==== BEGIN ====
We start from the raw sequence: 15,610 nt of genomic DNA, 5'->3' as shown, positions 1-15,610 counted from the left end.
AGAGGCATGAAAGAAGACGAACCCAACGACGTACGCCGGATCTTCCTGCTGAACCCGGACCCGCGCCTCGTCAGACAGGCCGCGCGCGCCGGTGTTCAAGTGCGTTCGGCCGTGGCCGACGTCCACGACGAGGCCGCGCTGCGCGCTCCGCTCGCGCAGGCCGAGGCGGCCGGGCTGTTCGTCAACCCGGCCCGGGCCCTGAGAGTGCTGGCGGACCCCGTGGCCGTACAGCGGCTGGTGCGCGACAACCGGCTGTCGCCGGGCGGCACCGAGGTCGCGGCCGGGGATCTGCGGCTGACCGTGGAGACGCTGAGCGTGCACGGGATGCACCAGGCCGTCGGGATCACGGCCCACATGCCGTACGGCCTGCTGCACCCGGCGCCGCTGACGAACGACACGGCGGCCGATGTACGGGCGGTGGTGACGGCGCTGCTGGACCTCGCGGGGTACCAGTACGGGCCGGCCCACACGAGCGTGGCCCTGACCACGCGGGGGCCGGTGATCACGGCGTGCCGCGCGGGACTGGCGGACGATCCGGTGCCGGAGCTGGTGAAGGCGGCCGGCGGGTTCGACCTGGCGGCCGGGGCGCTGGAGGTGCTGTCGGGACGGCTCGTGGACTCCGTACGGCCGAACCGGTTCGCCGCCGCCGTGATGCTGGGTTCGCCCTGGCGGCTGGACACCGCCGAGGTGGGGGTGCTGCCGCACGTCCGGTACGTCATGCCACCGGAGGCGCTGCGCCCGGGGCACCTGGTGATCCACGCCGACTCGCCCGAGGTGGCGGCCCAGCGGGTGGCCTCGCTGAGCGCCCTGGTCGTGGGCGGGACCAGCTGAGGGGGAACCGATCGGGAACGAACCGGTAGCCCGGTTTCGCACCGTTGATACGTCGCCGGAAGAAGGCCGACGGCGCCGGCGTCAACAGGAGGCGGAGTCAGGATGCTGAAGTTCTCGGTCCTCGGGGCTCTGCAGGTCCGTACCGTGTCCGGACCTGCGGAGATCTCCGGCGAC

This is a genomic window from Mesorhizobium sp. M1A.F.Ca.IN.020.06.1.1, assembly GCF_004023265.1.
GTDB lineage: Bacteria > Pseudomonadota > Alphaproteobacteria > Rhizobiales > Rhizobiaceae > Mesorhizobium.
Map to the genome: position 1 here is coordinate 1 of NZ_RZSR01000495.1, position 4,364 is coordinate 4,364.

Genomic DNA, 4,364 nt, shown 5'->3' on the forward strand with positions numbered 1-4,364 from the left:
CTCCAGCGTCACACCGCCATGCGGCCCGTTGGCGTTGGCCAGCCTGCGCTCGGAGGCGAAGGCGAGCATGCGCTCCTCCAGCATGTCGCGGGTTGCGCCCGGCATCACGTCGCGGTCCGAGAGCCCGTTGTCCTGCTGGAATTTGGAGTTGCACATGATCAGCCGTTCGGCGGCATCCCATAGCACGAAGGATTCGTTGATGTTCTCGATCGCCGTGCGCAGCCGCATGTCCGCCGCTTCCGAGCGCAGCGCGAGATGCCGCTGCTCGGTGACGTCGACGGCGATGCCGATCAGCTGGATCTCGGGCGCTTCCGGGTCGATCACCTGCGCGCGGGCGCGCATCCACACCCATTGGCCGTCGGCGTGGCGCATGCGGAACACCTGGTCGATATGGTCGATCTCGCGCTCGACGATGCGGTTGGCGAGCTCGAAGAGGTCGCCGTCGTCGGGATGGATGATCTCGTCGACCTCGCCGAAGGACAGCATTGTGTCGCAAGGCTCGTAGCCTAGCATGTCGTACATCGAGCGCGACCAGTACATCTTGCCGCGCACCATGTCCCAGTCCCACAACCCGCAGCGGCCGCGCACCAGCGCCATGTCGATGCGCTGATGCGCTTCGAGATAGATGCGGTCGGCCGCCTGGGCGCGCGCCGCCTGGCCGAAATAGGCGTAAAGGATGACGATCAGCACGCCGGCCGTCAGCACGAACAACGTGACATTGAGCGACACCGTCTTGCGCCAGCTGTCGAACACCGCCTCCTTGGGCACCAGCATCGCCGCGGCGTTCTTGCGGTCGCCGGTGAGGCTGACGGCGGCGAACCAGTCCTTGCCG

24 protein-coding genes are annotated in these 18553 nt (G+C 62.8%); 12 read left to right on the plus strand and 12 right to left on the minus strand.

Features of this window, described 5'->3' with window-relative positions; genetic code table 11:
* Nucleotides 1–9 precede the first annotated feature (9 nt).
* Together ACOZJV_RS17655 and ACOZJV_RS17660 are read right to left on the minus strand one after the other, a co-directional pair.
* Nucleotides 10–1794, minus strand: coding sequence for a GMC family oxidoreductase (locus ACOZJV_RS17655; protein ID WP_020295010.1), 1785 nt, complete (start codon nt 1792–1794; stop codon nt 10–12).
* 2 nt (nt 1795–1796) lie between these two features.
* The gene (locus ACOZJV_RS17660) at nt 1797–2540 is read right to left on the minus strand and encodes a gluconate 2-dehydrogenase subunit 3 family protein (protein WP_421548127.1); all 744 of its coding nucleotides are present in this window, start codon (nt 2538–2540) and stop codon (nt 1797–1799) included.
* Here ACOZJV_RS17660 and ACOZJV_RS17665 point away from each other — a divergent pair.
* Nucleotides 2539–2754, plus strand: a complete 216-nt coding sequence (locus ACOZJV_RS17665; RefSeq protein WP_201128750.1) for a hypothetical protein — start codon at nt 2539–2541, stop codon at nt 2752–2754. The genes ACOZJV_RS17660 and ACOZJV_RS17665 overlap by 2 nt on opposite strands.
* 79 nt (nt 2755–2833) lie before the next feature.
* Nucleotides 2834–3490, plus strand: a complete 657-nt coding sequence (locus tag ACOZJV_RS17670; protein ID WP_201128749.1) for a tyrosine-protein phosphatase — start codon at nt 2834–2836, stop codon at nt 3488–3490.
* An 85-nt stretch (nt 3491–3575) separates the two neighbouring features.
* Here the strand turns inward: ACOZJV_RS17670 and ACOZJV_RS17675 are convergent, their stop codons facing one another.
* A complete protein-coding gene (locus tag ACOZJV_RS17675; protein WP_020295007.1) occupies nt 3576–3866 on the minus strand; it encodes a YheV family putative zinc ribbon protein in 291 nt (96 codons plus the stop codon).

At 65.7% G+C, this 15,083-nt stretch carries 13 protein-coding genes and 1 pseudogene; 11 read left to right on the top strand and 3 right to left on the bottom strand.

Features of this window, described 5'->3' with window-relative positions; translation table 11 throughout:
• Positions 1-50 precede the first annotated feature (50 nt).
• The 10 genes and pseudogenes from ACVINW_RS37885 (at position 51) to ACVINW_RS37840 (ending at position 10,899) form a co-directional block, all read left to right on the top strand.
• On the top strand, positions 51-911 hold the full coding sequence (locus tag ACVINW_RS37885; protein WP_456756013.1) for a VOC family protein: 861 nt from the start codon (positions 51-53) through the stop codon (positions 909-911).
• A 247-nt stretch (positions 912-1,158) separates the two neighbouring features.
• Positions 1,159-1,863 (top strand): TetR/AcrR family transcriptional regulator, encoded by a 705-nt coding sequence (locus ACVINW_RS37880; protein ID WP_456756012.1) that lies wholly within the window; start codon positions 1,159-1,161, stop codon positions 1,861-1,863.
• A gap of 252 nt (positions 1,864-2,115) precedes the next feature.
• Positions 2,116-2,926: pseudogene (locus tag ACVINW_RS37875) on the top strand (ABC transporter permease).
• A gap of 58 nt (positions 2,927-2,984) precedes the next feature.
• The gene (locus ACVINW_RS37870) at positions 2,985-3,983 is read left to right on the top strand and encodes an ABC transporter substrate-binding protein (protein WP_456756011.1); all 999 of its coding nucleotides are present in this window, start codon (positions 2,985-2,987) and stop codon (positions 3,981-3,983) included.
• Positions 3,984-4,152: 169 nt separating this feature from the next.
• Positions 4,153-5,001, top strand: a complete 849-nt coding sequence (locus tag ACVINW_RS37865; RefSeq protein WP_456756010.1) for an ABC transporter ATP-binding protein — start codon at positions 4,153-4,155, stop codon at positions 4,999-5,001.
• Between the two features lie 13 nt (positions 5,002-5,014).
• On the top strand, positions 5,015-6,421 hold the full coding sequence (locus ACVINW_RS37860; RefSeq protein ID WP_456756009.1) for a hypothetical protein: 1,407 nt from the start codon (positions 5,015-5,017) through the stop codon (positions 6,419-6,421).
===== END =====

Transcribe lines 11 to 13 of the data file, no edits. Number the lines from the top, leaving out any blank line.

* Together ACOZJV_RS17655 and ACOZJV_RS17660 are read right to left on the minus strand one after the other, a co-directional pair.
* Nucleotides 10–1794, minus strand: coding sequence for a GMC family oxidoreductase (locus ACOZJV_RS17655; protein ID WP_020295010.1), 1785 nt, complete (start codon nt 1792–1794; stop codon nt 10–12).
* 2 nt (nt 1795–1796) lie between these two features.